Posts Tagged ‘triple bottom line’

Q28- Recap of KM Virtues and Gaps, or Will KM Disappear?

May 30, 2009

This Q Series had been a successful one; 16,267 hits came in since it started. We end this blog series with this summarizing post. To better appreciate an item that strikes you, I suggest reading the blog which explains that point. The blogs are accessible from this post through embedded links (which appear as colored text). While pressing “Ctrl”, you can click on the colored text to create a new tab to read the previous blog post referred to.

Virtues of KM and OL (organizational learning):

Gaps in KM and OL practice:

What we need next, a new KM or the next discipline after KM:

Q28 cartoon

We will start the new L Series on “Indigo Learning Practices” in the next blog. Stay tuned in!

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Value-Creating and Value-Destroying Social Innovations

April 27, 2009

The term “social invention” was first proposed by Stuart Conger in his 1974 book “Saskatchewan Newstart”. It covers new organizations, laws and procedures that satisfy personal, social or market demand. His examples are:

  1. Organizational social inventions: schools, law courts, House of Commons, labour union, jails, YMCA, Children’s Aid Society, Red Cross, he Boy Scouts, etc.
  2. Social inventions in the form of laws: Poor Law of 1388 in UK, Indenture of Children Act of 1601 in UK, English Bill of Rights (1689), Compulsory School Attendance Act in Russia in 1717, Swiss Unemployment Insurance Act of 1789, and an 1875 US law against child abuse.
  3. Procedural social inventions: language, writing, charity, democracy, labor strikes, professional licensing, training, courtroom oath, probation, testing, psychoanalysis, etc.

I have a reservation with Conger’s use of the word “invention.” According to WIPO (World Intellectual Property Organization), an “invention” has only the element of novelty while “innovation” has both elements of novelty and utility. Evidence of utility is market demand or social acceptance (see my blog on D14- Innovation versus Invention). Conger’s examples fit the term “innovation” and therefore I will use the term “social innovation” instead.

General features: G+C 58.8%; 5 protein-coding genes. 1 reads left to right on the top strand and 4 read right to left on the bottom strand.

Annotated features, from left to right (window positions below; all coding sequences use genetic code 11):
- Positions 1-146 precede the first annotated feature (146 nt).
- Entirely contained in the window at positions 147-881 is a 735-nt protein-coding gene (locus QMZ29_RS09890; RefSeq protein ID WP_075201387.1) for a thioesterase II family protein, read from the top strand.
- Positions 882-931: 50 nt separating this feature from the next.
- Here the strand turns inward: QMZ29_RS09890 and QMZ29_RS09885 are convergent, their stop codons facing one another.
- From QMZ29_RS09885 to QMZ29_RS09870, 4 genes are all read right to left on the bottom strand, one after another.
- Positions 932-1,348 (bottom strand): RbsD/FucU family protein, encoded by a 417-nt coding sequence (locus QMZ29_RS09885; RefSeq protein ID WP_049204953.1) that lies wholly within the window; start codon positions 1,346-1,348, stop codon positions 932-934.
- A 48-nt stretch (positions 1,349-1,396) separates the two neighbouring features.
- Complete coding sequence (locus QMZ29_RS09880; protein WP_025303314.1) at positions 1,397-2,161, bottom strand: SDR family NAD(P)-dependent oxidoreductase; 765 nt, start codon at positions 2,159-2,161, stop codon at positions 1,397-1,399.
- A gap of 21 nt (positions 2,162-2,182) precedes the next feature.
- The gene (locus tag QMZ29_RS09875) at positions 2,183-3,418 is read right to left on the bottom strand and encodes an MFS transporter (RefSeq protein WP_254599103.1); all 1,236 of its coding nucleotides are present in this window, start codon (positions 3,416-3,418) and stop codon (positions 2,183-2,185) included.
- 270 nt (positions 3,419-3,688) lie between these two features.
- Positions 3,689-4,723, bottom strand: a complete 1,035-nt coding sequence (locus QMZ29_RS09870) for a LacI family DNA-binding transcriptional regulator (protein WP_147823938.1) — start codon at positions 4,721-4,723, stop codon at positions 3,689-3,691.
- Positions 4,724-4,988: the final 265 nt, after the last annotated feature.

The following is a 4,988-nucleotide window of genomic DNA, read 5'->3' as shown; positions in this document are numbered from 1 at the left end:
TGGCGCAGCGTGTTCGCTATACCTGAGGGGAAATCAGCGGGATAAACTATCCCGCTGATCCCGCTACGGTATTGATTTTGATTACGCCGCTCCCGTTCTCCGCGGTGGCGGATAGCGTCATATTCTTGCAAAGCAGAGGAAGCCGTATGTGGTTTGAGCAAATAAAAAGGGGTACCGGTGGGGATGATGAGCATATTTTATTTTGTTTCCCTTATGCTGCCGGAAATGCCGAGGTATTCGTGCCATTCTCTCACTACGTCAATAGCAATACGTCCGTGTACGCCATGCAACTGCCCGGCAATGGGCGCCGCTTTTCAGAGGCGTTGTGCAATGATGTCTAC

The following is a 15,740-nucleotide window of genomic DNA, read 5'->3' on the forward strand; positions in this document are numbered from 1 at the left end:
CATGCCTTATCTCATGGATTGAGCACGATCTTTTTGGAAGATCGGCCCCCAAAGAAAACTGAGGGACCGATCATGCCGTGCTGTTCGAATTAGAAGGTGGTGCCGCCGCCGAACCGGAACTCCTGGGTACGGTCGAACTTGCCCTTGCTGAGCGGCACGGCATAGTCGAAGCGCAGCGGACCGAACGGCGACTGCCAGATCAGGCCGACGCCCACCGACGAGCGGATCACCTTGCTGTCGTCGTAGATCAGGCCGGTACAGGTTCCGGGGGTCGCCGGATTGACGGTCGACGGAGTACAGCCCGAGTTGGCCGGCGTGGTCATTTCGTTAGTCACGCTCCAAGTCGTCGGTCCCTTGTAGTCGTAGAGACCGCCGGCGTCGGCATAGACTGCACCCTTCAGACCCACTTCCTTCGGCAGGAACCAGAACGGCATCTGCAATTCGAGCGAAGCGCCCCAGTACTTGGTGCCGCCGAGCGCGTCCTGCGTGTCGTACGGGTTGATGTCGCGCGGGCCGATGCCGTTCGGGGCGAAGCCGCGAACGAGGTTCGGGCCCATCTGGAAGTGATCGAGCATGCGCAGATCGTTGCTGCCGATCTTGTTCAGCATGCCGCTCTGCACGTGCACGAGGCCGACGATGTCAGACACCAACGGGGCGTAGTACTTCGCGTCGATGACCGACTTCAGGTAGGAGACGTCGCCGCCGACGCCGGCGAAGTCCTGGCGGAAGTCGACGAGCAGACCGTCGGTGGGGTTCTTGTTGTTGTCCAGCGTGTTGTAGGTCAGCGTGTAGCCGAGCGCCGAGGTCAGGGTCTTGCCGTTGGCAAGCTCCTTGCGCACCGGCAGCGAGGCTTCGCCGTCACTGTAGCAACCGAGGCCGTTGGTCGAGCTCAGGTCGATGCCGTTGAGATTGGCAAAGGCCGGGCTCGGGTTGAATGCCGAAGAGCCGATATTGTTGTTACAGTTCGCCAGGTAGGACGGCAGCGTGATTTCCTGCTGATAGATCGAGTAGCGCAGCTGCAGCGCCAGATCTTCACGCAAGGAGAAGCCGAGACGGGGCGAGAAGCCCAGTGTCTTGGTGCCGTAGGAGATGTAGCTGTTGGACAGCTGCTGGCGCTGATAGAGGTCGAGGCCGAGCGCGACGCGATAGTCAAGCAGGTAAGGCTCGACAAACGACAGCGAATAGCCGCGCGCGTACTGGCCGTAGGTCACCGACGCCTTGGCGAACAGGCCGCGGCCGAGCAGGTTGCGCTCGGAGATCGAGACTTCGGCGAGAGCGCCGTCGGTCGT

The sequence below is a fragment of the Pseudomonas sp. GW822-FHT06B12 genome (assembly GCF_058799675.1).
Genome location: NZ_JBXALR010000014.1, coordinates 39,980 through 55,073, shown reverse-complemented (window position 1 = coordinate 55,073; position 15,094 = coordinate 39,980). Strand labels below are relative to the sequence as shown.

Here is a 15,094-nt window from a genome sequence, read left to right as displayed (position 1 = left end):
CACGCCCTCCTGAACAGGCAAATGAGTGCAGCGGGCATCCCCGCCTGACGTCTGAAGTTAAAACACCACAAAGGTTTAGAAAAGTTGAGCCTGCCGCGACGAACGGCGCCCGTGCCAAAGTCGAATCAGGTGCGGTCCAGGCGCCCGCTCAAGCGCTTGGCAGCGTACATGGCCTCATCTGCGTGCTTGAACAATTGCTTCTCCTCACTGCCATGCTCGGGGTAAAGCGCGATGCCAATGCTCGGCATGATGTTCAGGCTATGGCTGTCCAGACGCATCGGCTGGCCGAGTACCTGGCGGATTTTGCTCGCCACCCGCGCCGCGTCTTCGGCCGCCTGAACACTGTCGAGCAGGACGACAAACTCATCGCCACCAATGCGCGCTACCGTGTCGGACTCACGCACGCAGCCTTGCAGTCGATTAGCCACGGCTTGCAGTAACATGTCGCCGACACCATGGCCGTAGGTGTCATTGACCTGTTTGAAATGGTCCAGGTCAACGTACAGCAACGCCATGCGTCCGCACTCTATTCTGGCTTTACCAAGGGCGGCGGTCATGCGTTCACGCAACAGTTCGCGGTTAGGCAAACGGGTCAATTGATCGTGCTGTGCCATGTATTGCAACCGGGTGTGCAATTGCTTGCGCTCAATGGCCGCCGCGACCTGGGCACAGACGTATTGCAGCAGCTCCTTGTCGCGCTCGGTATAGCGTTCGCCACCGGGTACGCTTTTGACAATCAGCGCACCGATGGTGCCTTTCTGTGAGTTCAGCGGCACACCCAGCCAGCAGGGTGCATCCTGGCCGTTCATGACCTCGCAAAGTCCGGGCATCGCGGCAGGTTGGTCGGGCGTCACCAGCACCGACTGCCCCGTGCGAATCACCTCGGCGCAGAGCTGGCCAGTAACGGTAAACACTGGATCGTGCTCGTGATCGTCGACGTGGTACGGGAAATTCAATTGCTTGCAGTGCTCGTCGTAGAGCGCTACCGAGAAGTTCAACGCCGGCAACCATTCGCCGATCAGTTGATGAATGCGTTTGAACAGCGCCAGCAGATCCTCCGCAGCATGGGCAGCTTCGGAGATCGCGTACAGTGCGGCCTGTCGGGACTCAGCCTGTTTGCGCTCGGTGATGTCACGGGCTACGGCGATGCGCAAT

Let us apply the Value Creation Scale from the previous blog post to various social innovations. Below are examples of largely value-destroying or simply resource transferring social innovations:


Boxing as a spectator sport is a strange way to create value. When two people fight to hurt each other and no one is watching, this is just 3 in our Value Creation Scale. However, there are many people who will pay to watch people hurt each other — the value proposition of the boxing industry which is 3 and 6 in the Scale. Gladiatorial “fight to the death” in old Rome, Japanese sumo wrestling (an institutionalized, stylized, protocol-bound and milder form of fighting), fee-based hunting/fishing and cockfighting belong to the same category.

Cartels such as OPEC do three things: (a) extract non-renewable natural resources making them no longer available to countless future generations, (b) appropriate proceeds solely to its elite members, and (c) collect rentier profits through oligopolistic supply-fixing or price-fixing. From the perspective of the Scale, burglary, robbery and thievery are better than OPEC! Why? They do not irreversibly deplete natural resources. We tolerate OPEC more than we do burglars, robbers and thieves. Why? Don’t forget “free riders” of OPEC such as the big oil multinationals who earned billions of dollars during the last oil price spike. We grudgingly shell out more of our money for a pricey tankful of gasoline but do we feel the same with bag-snatchers? Why is institutionalized global robbery more acceptable than personalized local robbery? Strange.

Next, examine below various examples of value-creating social innovations. I inserted motherhood for illustrative purposes only although it is not a social innovation: